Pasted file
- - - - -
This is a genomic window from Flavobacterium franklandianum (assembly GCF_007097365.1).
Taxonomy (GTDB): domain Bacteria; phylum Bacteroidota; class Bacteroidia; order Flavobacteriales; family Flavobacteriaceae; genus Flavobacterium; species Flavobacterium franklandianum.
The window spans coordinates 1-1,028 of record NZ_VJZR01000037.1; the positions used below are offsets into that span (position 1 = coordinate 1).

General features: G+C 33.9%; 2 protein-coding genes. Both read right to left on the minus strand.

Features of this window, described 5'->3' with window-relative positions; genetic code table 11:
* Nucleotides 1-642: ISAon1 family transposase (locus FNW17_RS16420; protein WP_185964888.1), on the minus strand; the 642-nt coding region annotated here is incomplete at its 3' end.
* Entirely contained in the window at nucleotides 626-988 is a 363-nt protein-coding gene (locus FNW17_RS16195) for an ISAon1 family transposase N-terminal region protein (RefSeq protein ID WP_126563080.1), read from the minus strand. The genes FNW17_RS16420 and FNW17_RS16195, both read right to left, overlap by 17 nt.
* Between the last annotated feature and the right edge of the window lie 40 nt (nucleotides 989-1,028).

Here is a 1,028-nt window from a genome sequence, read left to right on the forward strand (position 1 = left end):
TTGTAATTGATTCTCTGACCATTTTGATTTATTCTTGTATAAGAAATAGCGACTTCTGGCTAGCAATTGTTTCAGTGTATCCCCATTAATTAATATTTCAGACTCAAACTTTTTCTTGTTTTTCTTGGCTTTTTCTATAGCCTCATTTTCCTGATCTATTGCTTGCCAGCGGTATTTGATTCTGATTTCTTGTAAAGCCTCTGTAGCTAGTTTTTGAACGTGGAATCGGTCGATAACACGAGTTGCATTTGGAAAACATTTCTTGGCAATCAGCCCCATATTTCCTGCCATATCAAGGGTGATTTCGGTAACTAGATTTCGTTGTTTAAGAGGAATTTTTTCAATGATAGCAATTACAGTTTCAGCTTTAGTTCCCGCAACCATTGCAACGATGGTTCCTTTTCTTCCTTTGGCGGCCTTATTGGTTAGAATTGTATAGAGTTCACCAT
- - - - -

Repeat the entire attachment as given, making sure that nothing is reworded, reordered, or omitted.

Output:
This is a genomic window from Flavobacterium franklandianum (assembly GCF_007097365.1).
Taxonomy (GTDB): domain Bacteria; phylum Bacteroidota; class Bacteroidia; order Flavobacteriales; family Flavobacteriaceae; genus Flavobacterium; species Flavobacterium franklandianum.
The window spans coordinates 1-1,028 of record NZ_VJZR01000037.1; the positions used below are offsets into that span (position 1 = coordinate 1).

General features: G+C 33.9%; 2 protein-coding genes. Both read right to left on the minus strand.

Features of this window, described 5'->3' with window-relative positions; genetic code table 11:
* Nucleotides 1-642: ISAon1 family transposase (locus FNW17_RS16420; protein WP_185964888.1), on the minus strand; the 642-nt coding region annotated here is incomplete at its 3' end.
* Entirely contained in the window at nucleotides 626-988 is a 363-nt protein-coding gene (locus FNW17_RS16195) for an ISAon1 family transposase N-terminal region protein (RefSeq protein ID WP_126563080.1), read from the minus strand. The genes FNW17_RS16420 and FNW17_RS16195, both read right to left, overlap by 17 nt.
* Between the last annotated feature and the right edge of the window lie 40 nt (nucleotides 989-1,028).

Here is a 1,028-nt window from a genome sequence, read left to right on the forward strand (position 1 = left end):
TTGTAATTGATTCTCTGACCATTTTGATTTATTCTTGTATAAGAAATAGCGACTTCTGGCTAGCAATTGTTTCAGTGTATCCCCATTAATTAATATTTCAGACTCAAACTTTTTCTTGTTTTTCTTGGCTTTTTCTATAGCCTCATTTTCCTGATCTATTGCTTGCCAGCGGTATTTGATTCTGATTTCTTGTAAAGCCTCTGTAGCTAGTTTTTGAACGTGGAATCGGTCGATAACACGAGTTGCATTTGGAAAACATTTCTTGGCAATCAGCCCCATATTTCCTGCCATATCAAGGGTGATTTCGGTAACTAGATTTCGTTGTTTAAGAGGAATTTTTTCAATGATAGCAATTACAGTTTCAGCTTTAGTTCCCGCAACCATTGCAACGATGGTTCCTTTTCTTCCTTTGGCGGCCTTATTGGTTAGAATTGTATAGAGTTCACCAT